Halsted used his wealth and his salesmanship to persuade the company to curve the line from Shelby instead of going almost straight to Crown Point, with the rails only a block from his home on Halsted and Main. The name of the line was changed many times, including "The Indianapolis, Delphi, and Chicago Air Line."
The first mail train appeared at the Lowell depot in the spring of 1881, at the time when Halsted was suing the railroad company for $85,000, the price of his grading. He was offered $65,000, refused the offer, and all was lost after many suits, including the money of his investor friends.
But Halsted had this to say in 1904: "When you stop to think of the vast benefit the Monon Railway is to the people of our community today, it seems strange that there should have been anyone who would have opposed the enterprise. I realize what it meant for our community, and I am glad it is here."
For many years, under the name of the Chicago, Indianapolis and Louisville Railway, the Monon operated through the American heartland of the Middle West, and ran three passenger trains a day between Indianapolis and Chicago. No. 31 was called the "Hoosier," No. 33, the "Tippecanoe," and No. 35, the "Midnight Special."
The two daylight runs carried Pullman diners, lounge cars and observation lounges, while the Midnight Special, in addition to the cafe-lounge and conventional sleepers, carried a rare and exotic Pullman observation-sleeping car, an impressive assortment of luxury equipment for a 183-mile trip.
Old No. 33 has a continuation, numbered 330, which spotted Pullmans on the private car siding at the French Lick Springs Hotel. Often, the private luxury car occupied by Company President John Barriger was spotted there. Two of the trains picked up milk daily at the Lowell station, as well as crossings at DeWitts (south of Lowell), Grassmere (north of Shelby), at the Creston station, coming from the nearby Cedar Valley Creamery, now a part of the American Legion Post 101 Hall.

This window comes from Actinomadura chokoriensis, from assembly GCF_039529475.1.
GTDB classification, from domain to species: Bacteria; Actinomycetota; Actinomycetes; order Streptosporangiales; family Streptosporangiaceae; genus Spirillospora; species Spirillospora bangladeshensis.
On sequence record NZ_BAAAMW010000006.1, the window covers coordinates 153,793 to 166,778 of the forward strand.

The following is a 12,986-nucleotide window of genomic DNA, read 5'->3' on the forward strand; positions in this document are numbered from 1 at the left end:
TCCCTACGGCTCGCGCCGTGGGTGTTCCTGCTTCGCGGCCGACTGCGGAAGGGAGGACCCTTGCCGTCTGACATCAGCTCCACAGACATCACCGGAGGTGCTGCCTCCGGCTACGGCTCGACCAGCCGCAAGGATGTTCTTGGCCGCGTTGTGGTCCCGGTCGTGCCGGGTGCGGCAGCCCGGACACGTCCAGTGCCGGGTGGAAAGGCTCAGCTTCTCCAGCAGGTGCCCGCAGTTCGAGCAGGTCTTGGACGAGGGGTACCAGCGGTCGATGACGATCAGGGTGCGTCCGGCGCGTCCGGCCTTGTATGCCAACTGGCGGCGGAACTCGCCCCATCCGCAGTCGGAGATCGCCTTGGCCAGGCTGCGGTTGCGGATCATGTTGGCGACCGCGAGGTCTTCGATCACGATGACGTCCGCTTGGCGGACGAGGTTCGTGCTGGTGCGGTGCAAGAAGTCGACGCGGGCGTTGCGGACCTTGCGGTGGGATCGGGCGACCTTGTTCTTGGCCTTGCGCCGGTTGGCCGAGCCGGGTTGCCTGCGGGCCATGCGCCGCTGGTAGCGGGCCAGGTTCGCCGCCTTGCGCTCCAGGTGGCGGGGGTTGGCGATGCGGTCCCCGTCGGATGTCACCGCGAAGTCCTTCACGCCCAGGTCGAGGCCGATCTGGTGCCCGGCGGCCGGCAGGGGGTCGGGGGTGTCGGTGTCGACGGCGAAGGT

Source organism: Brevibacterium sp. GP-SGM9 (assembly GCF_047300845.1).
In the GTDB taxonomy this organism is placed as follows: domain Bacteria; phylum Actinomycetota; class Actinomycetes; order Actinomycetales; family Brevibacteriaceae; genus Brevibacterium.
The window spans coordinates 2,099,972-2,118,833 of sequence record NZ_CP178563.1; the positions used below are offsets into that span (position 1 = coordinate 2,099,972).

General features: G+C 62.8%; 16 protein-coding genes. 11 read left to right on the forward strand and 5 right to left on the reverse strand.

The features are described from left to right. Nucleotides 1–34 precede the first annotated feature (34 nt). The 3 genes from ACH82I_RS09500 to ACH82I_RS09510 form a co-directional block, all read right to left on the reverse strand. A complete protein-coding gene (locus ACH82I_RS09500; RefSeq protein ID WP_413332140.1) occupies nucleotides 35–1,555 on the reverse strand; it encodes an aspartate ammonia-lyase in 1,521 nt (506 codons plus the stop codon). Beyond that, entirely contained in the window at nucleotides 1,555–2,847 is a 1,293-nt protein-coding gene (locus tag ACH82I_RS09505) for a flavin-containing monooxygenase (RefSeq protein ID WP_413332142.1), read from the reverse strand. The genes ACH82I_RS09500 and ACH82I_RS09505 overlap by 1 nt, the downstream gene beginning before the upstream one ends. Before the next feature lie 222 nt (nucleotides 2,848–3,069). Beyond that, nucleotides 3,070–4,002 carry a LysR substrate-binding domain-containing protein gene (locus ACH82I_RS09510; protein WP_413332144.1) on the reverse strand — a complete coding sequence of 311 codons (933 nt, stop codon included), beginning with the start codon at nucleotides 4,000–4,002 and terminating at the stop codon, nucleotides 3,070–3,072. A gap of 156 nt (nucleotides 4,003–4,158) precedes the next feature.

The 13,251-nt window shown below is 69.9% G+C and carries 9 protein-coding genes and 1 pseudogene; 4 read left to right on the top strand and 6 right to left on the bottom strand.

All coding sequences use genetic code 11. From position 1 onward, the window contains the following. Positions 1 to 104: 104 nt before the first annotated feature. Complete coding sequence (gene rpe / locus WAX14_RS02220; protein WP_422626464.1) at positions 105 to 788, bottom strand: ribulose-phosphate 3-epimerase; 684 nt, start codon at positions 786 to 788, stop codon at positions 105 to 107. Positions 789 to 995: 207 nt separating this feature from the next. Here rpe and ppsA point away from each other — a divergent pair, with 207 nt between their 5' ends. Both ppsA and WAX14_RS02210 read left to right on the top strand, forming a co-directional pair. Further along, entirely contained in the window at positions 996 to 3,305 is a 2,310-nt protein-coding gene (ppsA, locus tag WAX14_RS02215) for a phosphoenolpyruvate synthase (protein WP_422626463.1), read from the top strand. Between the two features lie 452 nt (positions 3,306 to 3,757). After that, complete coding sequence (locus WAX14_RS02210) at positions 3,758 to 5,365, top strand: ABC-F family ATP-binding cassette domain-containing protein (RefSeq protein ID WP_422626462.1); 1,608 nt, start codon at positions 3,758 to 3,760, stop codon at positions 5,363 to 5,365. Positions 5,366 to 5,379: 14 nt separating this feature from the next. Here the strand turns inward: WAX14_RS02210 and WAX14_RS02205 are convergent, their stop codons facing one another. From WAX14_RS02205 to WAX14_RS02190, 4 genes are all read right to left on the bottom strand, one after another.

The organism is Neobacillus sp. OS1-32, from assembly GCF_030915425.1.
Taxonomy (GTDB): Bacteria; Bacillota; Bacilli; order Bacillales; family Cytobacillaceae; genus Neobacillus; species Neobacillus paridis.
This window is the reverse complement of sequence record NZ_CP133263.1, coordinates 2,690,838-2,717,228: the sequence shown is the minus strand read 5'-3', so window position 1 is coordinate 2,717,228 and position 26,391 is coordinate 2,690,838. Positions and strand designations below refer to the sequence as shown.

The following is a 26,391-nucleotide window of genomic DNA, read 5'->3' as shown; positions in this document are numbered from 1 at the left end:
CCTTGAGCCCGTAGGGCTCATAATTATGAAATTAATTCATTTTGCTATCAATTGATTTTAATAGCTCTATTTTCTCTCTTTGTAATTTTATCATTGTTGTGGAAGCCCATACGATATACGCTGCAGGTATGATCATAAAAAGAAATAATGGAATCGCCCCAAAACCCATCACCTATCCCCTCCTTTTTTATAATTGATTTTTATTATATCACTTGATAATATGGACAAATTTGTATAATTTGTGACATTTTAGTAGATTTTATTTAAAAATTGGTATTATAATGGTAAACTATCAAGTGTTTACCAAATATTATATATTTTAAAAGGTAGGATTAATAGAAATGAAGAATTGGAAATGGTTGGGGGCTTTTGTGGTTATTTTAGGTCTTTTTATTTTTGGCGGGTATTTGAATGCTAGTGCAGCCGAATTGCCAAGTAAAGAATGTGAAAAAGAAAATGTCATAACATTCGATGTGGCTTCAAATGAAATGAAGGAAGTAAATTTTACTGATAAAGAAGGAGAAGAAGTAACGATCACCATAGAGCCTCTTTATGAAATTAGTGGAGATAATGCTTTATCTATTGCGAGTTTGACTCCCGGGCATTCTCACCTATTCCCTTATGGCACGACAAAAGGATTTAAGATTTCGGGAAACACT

The old depot at Lowell, demolished by the terrible train wreck of 1952, was an interesting place for the Old Timer, who lived a few doors away in the 1920's. Of interest was the friendly station agent, who showed off his mysterious telegraph; the amazing feat of mail being picked up by a speeding train as it went through town nonstop; the horsedrawn dray wagons lined up to pick up the express for delivery; the friendly one- armed crossing guard who watched carefully for the signals to change from his little shack; the big stone fountain in the triangle park, and the drinking fountain at the point, where small boys laughed when thirsty travelers rushed from their hot cars to partake of Lowell's sulphur waster, departing suddenly with strange expressions on their faces!
Passengers often stood on the platform, amid the steam and smoke from the giant steam engines, as the engineer checked his machinery with a huge brass oil can.
The Monon was a very progressive line for many years, but with the decline of passengers, the loss of the U.S. mail contract, and the increase of trucking, the line was finally sent into bankruptcy. But the company fought back, added piggy-back flat cars in January 1955, and was slowly emerging from bankruptcy.
But service for passengers from Chicago to Indianapolis was halted in 1959, and the old depot at the Capitol became a cheese and sausage store.
Service kept on for other cities, but on Sept. 30, 1967, a crowd of over 300 persons were present to bid farewell to the Monon's last passenger train. The Lowell High School Band played and sirens wailed as the one o'clock train pulled into the Lowell depot for the last time. Lowell businessman Donald Cripe served as station agent from 1954 to 1971 and saw many changes in the railroads.
Today, between the freight trains still speeding through town, the Amtrak passenger trains rush through non-stop.